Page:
> To: scrumdevelopment@yahoogroups.com
            > Subject: Re: [scrumdevelopment] Where to start?
            >
            >
            >
            >
            >
            > I would definitely start with small steps. Try get a Scrum Coach in if you
            > can. That will help you enormously.
            >
            >
            >
            > But getting started with the Backlog is a good place to start. Since all
            > work emanates from the Backlog.
            >
            >
            >
            > I have always believed that a well groomed backlog is the best way to get
            > started.
            >
            >
            >
            > But again, what i would do is get the Stories in, as best you can. Perhaps
            > they're even just epics. Identify your highest priority highest value epics
            > and start to break just those down. Don't try to get the entire backlog done
            > in one go that's wasteful. Just do enough to get the team going 1.5. to 2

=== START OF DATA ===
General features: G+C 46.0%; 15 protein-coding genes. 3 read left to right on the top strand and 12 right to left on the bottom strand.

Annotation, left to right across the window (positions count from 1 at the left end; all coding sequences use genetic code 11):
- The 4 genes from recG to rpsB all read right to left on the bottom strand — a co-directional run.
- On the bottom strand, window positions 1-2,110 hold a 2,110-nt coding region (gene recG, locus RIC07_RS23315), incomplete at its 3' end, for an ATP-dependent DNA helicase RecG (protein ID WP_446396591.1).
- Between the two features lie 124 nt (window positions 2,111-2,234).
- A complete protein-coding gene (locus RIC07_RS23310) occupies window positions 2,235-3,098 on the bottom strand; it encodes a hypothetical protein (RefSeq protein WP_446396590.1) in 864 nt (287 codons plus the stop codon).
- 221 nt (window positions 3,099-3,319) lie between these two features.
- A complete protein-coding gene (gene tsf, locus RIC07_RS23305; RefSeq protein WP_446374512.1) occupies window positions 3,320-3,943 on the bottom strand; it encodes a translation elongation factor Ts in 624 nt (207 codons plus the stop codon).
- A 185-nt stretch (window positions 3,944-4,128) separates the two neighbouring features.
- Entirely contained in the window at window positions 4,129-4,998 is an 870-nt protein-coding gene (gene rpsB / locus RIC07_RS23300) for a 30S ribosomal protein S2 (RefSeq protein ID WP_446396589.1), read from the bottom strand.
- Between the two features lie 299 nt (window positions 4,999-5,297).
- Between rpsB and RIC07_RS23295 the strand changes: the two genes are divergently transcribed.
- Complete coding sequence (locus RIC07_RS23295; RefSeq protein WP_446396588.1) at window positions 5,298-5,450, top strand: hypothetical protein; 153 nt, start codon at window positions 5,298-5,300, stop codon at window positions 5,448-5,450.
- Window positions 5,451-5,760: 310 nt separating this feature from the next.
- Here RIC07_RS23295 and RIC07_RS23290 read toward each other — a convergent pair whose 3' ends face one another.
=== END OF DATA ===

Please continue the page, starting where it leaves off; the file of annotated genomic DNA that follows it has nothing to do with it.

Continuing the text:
> Scrums worth.
            >
            >
            >
            > Next get a scrum board going. Get all your story and tasks onto the scrum
            > board and get the teams to meet in front of the scrum board every day for 15
            > minutes. Make sure each one is prepared to discuss their tasks/stories.
            >
            >
            >
            > Get them to watch Kens Google Tech Talk during a lunch and learn. THey'll
            > love it. http://www.youtube.com/watch?v=IyNPeTn8fpo
            >
            >
            >
            > The rest will follow with your guidance.
            >
            >
            >
            > Hope this helps
            >
            >
            >
            > Jack
            >
            > www.agilebuddy.com
            >
            > On Wed, Feb 1, 2012 at 2:29 PM, frede_swe <fredrik.vestin@...> wrote:
            >
            >
            >
            > Hi all,
            >
            >
            >